Belgian Prime Minister Alexander De Croo has spoken explicitly of the risk of a “deindustrialisation” of Europe, warning that the energy crisis is the greatest threat hanging over Europe since the end of the Second World War, on an economic level, primarily, but also on a political and social one (10 October 2022).

Focus on Industrial Enterprises: is Italian Industry at Risk?

As previously noted, the Italian production system proved particularly reactive and dynamic during 2021 and also much of 2022, even though in the course of the latter considerable concern was raised about the effects, especially starting from the first months of 2023, of the “energy war”.

As reported on 27 April 2022 by Cerved Business Information, which keeps an Italian chambers of commerce database, there are a number of factors that could potentially block production in numerous sectors in 2023: the volatile international situation, the substantial increases in raw material prices, as well as the uncontrolled increase in energy costs and unavailability of materials, leading to higher purchase prices. Italy’s industrial production system risks losing as much as 218 billion euros in revenues, as the country’s economy minister, Giancarlo Giorgetti, was well aware when, addressing a joint meeting of the Budget Committees of the Chamber of Deputies and the Senate of the Republic on the proposed budget law, he remarked: “Our economy is slowing down and we are seeing a sharp rise in inflation. The soaring cost of energy is threatening the survival of our businesses, and not just the energy ones.”[8]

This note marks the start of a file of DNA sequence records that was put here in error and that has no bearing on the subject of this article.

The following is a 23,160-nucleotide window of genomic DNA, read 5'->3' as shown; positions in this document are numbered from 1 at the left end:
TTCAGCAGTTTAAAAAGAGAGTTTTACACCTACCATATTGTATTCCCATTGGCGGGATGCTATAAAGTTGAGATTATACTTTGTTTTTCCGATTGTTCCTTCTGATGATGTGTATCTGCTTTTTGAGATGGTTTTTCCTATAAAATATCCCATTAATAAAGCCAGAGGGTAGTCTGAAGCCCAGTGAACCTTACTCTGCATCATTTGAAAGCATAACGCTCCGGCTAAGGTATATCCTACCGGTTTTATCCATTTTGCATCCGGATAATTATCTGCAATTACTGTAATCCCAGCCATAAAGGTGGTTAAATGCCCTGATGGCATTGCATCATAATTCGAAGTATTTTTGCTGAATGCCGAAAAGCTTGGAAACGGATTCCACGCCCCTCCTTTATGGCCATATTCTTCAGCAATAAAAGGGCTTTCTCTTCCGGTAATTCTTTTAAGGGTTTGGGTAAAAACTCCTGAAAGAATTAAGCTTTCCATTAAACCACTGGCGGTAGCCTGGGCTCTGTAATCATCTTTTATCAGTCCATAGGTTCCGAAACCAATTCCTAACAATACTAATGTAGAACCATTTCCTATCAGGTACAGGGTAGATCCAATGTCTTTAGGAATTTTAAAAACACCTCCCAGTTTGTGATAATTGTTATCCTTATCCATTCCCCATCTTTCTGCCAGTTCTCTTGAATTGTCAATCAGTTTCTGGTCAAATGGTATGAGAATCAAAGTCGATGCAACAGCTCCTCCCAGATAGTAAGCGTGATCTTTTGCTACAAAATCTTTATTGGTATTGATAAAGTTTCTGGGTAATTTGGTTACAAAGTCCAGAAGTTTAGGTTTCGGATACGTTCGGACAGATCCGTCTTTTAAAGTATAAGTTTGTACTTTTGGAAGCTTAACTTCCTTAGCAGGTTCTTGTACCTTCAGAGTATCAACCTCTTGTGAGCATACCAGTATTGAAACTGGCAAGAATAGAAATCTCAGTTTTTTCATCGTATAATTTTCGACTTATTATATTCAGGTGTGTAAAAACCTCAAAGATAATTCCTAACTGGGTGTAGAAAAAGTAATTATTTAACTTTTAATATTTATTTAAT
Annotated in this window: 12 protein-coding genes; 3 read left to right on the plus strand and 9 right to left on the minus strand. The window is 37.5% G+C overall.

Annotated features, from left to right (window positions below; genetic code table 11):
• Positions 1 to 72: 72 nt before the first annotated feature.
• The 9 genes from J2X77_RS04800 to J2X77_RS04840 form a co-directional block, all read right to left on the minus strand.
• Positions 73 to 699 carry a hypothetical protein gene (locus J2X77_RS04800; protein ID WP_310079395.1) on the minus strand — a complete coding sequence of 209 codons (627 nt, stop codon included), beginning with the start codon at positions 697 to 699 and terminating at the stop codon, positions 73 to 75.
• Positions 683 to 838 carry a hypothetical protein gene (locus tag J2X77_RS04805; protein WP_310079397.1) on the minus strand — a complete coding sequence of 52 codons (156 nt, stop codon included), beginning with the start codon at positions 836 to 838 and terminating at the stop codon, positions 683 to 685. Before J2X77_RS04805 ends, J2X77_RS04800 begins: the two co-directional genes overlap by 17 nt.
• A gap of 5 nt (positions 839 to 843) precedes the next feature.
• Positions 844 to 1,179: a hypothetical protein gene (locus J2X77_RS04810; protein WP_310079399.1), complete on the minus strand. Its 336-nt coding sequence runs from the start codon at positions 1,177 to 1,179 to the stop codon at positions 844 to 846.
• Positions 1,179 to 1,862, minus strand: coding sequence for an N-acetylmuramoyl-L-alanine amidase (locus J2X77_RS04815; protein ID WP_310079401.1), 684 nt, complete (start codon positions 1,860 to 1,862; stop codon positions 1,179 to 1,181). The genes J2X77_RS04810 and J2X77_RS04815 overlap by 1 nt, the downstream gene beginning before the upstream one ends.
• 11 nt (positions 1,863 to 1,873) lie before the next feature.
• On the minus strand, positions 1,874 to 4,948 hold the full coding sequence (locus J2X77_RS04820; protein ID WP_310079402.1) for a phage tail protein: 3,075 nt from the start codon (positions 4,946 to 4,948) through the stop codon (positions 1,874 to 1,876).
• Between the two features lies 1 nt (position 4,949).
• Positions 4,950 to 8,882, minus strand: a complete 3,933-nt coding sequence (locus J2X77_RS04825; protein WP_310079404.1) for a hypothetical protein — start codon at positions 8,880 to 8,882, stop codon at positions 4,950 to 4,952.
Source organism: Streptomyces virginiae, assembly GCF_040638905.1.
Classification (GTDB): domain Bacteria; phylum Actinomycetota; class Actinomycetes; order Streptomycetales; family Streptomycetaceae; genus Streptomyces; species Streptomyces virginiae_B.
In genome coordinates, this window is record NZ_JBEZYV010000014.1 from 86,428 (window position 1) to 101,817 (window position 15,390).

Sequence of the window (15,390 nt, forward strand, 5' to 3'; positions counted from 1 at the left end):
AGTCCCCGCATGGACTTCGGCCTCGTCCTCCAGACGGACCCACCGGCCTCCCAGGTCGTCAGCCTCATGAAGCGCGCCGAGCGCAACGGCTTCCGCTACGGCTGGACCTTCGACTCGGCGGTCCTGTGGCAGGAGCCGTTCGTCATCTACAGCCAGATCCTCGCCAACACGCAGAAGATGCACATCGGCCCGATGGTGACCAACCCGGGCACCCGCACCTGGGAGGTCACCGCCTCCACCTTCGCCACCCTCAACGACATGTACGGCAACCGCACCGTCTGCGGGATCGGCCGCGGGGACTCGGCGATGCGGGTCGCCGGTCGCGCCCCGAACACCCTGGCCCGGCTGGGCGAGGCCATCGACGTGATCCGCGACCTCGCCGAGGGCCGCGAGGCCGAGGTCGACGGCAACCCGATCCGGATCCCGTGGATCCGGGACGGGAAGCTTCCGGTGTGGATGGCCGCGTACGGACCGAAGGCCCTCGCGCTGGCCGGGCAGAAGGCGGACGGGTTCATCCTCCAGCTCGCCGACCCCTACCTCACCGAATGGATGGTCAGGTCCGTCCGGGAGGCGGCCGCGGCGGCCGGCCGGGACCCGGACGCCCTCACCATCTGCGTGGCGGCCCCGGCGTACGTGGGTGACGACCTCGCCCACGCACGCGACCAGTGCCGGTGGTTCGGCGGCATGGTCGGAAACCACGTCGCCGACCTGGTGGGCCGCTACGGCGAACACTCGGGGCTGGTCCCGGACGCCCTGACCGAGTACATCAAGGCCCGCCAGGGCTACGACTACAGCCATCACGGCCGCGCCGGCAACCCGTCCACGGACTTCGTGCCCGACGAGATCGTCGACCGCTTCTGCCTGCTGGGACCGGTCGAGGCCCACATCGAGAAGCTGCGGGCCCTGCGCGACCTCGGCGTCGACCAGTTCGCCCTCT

Businesses Appeal to the European Union.

At this point, let it immediately be said that, while the EU has done an admirable amount on the “economic deterrence” front, with the aim of weakening Russia’s war machine and creating the conditions for delegitimising the autarch Putin, the support it has lent to “economic resistance” efforts has not, so far, been as satisfactory. That said, on a more positive note, we should recall the financial aid that the Commission has put in place within the sphere of its competences, specifically:

– the REPowerEU plan (based on “energy savings, diversification of energy supplies, and accelerated roll-out of renewable energy”).[9] Designed to help the 27 member countries phase out, as quickly as possible, their dependence on Russian fossil fuels, this plan is worth 300 billion euros, which includes 225 billion of unused loans from the bloc’s Recovery and Resilience Facility, with the rest coming from new subsidies, and sums transferred from the cohesion funds (26.9 billion) and CAP funds (7.5 billion);